Why do Russian women still wear fur coats?

A customer tries on a fur coat in the Fur and Leather World shop in Moscow.

A customer tries on a fur coat in the Fur and Leather World shop in Moscow.

Alexey Kudenko/RIA Novosti
Eva Hofman is a 21-year old Dutch journalist and student of Slavic studies with a focus on Russian language and culture. In order to learn more about Russia, she is currently living and working in Moscow, where each day she notices new facets of Russian culture. New to her, that is.

Walking around Moscow in the winter for the first time, I could easily imagine being part of a winter fairy tale. Thick snow crunching beneath my boots, the reflection of decorative lighting on ice-skating rinks throughout the city’s squares, and a thin layer of fresh snow on park benches around me, almost like powdered sugar.

Making my way through this winter wonderland, I saw something extraordinary, something that I had never seen before in such great numbers. Women, for they were mostly female, walking around town in coats made entirely of fur.

They must all imagine themselves to be movie stars, I thought, as I passed them by, because really only movie stars could wear and afford such spectacular furs. But Moscow is not Hollywood, and I saw so many of these coats that I stopped keeping track.

Look around you. It’s Russia

After some research, I found out that many jokes have already been made about Russians and their fur coats. Jokes such as that in Russia everything is a surprise–even how your date looks underneath her coat.  According to one Russian anecdote, Russian women simply cannot understand how a man with two kidneys can claim that he cannot afford to buy his wife a new fur coat, since he could just sell one kidney.

Locals during extremely cold weather in Omsk. / Photo: Alexey Malgavko/RIA NovostiLocals during extremely cold weather in Omsk. / Photo: Alexey Malgavko/RIA Novosti

It might be news to me, but to Russians wearing fur is nothing out of the ordinary. Russians have been wearing these coats for centuries. But why, I wondered, are these coats still so very popular? More so than in any other country I ever visited? I decided to ask the owners themselves.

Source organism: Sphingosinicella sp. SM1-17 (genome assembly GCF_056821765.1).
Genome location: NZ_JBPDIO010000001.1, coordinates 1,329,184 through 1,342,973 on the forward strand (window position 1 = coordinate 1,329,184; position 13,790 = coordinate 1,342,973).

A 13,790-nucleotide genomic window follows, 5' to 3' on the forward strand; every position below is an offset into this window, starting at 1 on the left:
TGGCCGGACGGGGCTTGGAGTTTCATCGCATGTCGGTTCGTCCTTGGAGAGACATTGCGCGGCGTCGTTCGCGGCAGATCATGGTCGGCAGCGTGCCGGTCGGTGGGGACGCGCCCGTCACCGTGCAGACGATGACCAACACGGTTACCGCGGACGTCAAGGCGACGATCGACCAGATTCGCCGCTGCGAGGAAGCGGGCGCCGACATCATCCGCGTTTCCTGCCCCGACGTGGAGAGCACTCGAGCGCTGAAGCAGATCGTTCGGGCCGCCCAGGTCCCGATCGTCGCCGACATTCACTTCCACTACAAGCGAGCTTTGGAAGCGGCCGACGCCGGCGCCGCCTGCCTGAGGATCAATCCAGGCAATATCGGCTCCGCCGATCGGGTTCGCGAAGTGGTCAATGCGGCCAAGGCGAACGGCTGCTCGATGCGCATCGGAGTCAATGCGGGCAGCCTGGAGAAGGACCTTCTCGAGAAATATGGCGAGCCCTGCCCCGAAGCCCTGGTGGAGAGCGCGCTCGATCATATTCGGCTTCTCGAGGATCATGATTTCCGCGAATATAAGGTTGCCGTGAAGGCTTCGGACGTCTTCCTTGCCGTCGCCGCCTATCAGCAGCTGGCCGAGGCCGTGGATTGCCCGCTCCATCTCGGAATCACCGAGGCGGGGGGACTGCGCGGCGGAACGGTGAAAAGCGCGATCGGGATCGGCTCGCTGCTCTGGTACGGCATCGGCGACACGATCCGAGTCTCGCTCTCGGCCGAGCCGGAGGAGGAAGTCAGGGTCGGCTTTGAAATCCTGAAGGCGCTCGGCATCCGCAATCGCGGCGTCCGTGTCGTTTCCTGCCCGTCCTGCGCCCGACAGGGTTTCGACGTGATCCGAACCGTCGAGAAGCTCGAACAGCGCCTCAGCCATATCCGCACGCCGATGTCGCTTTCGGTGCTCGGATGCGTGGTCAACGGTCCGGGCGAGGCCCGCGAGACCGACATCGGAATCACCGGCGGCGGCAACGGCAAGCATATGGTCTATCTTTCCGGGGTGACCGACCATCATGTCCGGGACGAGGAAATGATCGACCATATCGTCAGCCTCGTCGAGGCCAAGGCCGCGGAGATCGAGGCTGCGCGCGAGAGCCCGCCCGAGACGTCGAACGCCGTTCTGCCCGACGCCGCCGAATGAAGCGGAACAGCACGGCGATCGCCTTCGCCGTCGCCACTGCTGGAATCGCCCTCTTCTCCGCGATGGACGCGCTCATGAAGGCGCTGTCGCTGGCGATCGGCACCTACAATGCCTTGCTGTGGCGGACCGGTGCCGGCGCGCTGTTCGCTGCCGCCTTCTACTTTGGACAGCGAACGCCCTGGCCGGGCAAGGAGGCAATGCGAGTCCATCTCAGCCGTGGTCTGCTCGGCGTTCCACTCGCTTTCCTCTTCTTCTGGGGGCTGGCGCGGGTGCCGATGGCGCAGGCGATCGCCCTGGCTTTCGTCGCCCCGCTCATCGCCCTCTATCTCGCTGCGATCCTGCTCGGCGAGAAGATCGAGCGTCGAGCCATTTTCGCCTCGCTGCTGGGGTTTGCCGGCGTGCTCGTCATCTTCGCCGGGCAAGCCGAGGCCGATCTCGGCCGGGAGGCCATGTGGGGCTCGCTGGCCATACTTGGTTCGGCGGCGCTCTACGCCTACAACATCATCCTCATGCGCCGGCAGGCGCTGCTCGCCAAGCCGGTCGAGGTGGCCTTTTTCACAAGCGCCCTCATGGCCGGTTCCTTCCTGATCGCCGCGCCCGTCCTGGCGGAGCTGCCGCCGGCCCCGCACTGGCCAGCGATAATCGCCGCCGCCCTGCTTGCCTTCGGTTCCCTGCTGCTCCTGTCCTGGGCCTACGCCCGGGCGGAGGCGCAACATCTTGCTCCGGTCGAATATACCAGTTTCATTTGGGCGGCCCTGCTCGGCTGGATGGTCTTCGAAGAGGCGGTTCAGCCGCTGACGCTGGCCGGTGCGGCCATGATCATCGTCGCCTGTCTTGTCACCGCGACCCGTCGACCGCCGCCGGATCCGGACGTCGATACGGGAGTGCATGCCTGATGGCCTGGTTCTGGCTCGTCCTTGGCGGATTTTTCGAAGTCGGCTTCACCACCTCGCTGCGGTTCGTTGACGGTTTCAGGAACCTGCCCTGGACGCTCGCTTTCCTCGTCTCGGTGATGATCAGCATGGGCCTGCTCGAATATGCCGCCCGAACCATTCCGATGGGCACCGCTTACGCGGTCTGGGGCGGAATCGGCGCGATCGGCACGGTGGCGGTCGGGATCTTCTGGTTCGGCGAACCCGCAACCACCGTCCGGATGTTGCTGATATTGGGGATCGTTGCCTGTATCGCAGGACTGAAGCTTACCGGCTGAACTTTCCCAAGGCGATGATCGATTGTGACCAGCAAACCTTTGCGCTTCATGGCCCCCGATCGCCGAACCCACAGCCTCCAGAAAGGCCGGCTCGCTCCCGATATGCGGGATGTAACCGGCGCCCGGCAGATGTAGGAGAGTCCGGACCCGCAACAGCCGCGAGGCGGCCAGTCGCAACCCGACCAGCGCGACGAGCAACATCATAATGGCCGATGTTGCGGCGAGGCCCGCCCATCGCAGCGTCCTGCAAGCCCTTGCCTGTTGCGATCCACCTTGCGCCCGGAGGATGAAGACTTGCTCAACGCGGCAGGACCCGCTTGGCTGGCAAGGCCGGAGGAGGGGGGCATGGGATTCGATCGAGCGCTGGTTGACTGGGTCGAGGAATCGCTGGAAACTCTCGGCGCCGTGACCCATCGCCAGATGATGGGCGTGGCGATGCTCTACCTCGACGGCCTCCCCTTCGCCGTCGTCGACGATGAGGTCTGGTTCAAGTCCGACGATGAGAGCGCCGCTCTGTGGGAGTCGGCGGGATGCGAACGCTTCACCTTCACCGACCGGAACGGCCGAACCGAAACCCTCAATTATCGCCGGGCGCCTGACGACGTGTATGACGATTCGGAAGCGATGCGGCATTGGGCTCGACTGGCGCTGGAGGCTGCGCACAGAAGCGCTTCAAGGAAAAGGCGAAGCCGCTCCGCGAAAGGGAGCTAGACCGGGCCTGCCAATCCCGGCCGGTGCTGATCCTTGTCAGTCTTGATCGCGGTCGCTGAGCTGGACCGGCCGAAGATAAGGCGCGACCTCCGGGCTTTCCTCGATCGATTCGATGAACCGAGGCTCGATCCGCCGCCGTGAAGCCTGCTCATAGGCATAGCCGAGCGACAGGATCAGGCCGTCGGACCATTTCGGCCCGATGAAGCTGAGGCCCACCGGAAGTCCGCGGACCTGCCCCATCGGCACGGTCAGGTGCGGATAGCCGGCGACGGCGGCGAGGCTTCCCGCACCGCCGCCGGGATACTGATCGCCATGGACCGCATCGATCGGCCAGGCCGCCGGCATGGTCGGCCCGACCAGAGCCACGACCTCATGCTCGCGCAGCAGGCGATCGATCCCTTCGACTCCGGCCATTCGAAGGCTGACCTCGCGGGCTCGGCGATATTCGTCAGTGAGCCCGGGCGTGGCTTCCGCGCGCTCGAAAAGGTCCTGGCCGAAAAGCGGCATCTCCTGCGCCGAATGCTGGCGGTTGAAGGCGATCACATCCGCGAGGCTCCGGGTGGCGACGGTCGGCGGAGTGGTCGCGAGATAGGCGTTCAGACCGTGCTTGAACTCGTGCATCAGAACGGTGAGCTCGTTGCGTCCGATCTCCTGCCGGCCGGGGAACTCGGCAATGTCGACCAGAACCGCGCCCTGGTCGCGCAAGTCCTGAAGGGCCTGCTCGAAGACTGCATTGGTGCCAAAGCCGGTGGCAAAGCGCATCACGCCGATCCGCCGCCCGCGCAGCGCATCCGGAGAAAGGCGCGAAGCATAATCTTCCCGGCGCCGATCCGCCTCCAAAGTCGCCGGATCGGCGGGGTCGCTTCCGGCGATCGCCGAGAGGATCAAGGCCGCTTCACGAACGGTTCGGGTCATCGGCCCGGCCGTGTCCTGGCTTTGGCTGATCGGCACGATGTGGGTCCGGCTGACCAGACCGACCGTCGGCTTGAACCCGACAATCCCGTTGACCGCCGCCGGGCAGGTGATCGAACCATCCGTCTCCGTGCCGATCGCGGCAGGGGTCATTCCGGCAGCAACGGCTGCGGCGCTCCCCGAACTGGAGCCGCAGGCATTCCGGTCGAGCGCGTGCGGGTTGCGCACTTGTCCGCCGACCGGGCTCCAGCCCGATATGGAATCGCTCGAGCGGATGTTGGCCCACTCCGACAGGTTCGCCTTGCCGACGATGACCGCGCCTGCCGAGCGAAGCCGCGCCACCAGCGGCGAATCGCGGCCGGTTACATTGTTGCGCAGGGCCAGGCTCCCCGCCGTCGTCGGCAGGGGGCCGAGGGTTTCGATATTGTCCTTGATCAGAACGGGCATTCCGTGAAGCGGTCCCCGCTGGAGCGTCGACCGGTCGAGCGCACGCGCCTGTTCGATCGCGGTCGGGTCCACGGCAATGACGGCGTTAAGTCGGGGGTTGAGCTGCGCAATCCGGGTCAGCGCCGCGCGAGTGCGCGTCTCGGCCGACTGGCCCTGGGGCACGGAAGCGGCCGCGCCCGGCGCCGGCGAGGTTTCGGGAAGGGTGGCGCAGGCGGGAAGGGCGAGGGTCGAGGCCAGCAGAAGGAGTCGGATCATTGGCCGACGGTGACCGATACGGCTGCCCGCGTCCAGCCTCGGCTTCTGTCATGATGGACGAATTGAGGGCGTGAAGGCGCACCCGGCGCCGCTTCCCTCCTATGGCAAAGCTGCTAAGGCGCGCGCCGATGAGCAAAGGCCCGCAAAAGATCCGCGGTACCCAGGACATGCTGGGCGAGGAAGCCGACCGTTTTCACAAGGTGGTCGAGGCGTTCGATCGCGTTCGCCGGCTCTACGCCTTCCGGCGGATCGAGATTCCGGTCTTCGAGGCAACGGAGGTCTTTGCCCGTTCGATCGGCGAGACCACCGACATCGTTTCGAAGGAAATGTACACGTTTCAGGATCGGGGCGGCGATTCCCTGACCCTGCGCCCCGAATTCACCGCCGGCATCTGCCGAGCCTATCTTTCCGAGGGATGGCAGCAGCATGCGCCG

Darya Pall, a 22-year old from Moscow, says she simply cannot do without hers. “It protects me from the cold like no other coat ever could. Mine was a present from my mother. All Russian women have one. Why do I wear it? Look around you. It’s Russia.”


“It has become a tradition for Russian women to have a coat like this because it protects us from the cold,” says Alla Alevina, 56, from Moscow. She always wanted a fur coat, but was never able to afford a nice one. Two years ago she finally saved up enough money to buy the knee length black fur she always dreamed of. “I have never been warmer,” she says.

In Russia, as elsewhere, animal rights activist groups have protested against the fur industry, but Alevina thinks the use of fur in clothing is justified because of the cold. “Russians originally wore fur coats for protection against the climate, not just because they look nice–even though they do.”

A girl during snowfall in Simferopol. / Photo: Maks Vetrov/RIA NovostiA girl during snowfall in Simferopol. / Photo: Maks Vetrov/RIA Novosti

For some, down coats and parkas have replaced fur once and for all, but not for Julia Zhurablova, 38, who swears by her brown half-length fur coat in the winter. “When I wear a normal coat, I have to wear very warm clothes underneath to keep from freezing. But when I wear my fur coat, I can go out dressed in only a T-shirt underneath and still be warm. If you take good care of it, a fur coat can easily last ten years. In the long run, buying a fur coat once every ten years is cheaper than buying a parka once every two.”

No one else has this coat

Some Russian websites and bloggers, such as Ilya Varlamov, joke that there is no greater embarrassment to a Russian woman than being seen next to someone wearing the same kind of coat as her. Although this seems like quite an exaggeration, it is true that fur coats are available in all kinds of fabrics, fashions, lengths and colors.

Vera Kolesnikova, a 30-year old Muscovite, explains: “I assembled my coat from my own design. I bought a coat with short sleeves and sewed leather sleeves underneath. No one else has this coat.” According to her, the price of a coat depends mostly on the type of fur you buy. “Here in Russia, fur coats are not just for the rich and famous, but the most exclusive kinds can be very expensive. Movie stars and the super-rich wear sable.”

Sable might not be accessible to everyone though, and to some women even owning a regular fur coat seems glamorous. Julia, a 17-year old from Moscow, says, “I do not have my own coat yet, so when it’s really cold outside, I wear my mother’s. When I’m older, like 20, I hope to buy my own: a fashionable beige one. I will look amazing in it.”

Read more: What is so Russian about Russian fashion?

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